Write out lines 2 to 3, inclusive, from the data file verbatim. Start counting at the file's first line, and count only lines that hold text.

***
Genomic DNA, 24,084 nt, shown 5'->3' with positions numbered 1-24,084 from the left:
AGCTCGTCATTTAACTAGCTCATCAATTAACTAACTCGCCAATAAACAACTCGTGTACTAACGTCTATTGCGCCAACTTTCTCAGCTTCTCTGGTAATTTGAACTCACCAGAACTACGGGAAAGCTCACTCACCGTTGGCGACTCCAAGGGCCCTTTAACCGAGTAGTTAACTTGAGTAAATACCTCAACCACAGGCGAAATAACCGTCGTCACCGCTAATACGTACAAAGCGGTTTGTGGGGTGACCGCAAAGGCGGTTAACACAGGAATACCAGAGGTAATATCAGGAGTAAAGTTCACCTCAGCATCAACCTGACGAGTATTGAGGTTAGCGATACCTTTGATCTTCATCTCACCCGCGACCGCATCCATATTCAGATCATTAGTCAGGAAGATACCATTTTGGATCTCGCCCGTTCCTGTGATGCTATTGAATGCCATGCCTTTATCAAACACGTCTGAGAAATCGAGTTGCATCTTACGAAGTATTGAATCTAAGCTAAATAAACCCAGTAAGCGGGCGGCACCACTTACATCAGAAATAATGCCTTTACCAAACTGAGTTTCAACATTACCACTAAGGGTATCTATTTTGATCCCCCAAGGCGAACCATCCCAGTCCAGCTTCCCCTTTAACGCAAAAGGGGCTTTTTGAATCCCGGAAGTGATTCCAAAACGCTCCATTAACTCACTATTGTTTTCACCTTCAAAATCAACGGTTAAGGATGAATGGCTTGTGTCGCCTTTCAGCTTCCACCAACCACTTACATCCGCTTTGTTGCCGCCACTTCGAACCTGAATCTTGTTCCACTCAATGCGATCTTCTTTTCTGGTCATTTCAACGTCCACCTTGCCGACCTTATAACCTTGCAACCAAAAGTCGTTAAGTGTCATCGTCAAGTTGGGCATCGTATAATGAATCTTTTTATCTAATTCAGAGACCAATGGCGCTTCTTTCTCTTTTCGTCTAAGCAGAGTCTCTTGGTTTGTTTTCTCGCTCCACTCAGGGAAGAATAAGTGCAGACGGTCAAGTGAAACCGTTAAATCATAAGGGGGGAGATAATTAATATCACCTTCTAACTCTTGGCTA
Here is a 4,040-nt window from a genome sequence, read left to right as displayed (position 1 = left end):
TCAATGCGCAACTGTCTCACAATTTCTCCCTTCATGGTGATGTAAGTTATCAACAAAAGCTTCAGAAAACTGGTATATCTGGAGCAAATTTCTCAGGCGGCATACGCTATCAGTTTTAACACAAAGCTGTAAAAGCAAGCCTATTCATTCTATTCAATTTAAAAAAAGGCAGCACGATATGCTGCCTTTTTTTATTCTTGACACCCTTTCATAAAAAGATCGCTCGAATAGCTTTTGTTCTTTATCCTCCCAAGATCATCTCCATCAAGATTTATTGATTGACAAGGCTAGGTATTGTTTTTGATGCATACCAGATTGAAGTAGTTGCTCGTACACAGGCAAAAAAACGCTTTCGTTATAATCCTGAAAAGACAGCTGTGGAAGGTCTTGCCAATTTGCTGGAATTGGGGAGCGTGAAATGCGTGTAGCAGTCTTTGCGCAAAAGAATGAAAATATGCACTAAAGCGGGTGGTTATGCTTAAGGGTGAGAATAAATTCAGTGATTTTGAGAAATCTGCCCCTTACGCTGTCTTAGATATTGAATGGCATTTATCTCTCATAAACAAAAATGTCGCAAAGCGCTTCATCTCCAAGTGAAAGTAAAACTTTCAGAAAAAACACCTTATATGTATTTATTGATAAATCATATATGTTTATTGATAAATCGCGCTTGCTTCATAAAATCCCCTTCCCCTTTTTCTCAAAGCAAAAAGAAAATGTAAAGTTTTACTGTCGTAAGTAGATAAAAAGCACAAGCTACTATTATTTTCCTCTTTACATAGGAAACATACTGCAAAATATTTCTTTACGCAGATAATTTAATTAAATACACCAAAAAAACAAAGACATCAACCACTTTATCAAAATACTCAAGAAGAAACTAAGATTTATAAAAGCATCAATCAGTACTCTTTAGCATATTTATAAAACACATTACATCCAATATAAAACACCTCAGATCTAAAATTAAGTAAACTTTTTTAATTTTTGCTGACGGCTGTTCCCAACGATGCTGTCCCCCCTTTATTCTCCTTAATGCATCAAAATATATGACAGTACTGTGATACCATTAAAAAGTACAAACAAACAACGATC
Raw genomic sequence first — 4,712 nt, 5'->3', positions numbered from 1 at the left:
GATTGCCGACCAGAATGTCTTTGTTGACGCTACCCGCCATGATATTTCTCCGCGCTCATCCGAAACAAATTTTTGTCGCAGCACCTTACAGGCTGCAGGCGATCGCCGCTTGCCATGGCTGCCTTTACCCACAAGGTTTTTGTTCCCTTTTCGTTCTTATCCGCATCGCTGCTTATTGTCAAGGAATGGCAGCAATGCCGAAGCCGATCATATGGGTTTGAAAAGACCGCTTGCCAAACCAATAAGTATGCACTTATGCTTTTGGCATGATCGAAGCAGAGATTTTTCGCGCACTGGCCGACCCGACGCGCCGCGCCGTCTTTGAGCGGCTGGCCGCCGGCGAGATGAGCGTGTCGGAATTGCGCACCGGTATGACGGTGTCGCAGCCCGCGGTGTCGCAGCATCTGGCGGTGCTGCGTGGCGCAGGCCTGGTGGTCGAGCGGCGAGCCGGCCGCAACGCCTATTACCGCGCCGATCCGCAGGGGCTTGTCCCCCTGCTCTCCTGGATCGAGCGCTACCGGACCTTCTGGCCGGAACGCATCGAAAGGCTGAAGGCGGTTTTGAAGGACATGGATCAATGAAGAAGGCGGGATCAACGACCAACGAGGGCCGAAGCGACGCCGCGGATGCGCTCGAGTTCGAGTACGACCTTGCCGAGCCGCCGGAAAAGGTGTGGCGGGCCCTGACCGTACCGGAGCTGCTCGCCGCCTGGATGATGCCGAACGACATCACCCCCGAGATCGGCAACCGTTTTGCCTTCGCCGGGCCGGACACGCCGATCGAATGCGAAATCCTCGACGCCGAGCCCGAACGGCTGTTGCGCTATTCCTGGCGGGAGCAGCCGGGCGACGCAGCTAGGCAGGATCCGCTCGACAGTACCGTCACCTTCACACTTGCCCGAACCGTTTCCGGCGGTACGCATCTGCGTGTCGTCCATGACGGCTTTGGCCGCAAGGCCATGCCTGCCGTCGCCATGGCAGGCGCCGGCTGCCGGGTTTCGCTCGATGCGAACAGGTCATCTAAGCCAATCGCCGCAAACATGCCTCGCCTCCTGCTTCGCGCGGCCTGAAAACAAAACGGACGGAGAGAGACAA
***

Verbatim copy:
AGCTCGTCATTTAACTAGCTCATCAATTAACTAACTCGCCAATAAACAACTCGTGTACTAACGTCTATTGCGCCAACTTTCTCAGCTTCTCTGGTAATTTGAACTCACCAGAACTACGGGAAAGCTCACTCACCGTTGGCGACTCCAAGGGCCCTTTAACCGAGTAGTTAACTTGAGTAAATACCTCAACCACAGGCGAAATAACCGTCGTCACCGCTAATACGTACAAAGCGGTTTGTGGGGTGACCGCAAAGGCGGTTAACACAGGAATACCAGAGGTAATATCAGGAGTAAAGTTCACCTCAGCATCAACCTGACGAGTATTGAGGTTAGCGATACCTTTGATCTTCATCTCACCCGCGACCGCATCCATATTCAGATCATTAGTCAGGAAGATACCATTTTGGATCTCGCCCGTTCCTGTGATGCTATTGAATGCCATGCCTTTATCAAACACGTCTGAGAAATCGAGTTGCATCTTACGAAGTATTGAATCTAAGCTAAATAAACCCAGTAAGCGGGCGGCACCACTTACATCAGAAATAATGCCTTTACCAAACTGAGTTTCAACATTACCACTAAGGGTATCTATTTTGATCCCCCAAGGCGAACCATCCCAGTCCAGCTTCCCCTTTAACGCAAAAGGGGCTTTTTGAATCCCGGAAGTGATTCCAAAACGCTCCATTAACTCACTATTGTTTTCACCTTCAAAATCAACGGTTAAGGATGAATGGCTTGTGTCGCCTTTCAGCTTCCACCAACCACTTACATCCGCTTTGTTGCCGCCACTTCGAACCTGAATCTTGTTCCACTCAATGCGATCTTCTTTTCTGGTCATTTCAACGTCCACCTTGCCGACCTTATAACCTTGCAACCAAAAGTCGTTAAGTGTCATCGTCAAGTTGGGCATCGTATAATGAATCTTTTTATCTAATTCAGAGACCAATGGCGCTTCTTTCTCTTTTCGTCTAAGCAGAGTCTCTTGGTTTGTTTTCTCGCTCCACTCAGGGAAGAATAAGTGCAGACGGTCAAGTGAAACCGTTAAATCATAAGGGGGGAGATAATTAATATCACCTTCTAACTCTTGGCTA
Here is a 4,040-nt window from a genome sequence, read left to right as displayed (position 1 = left end):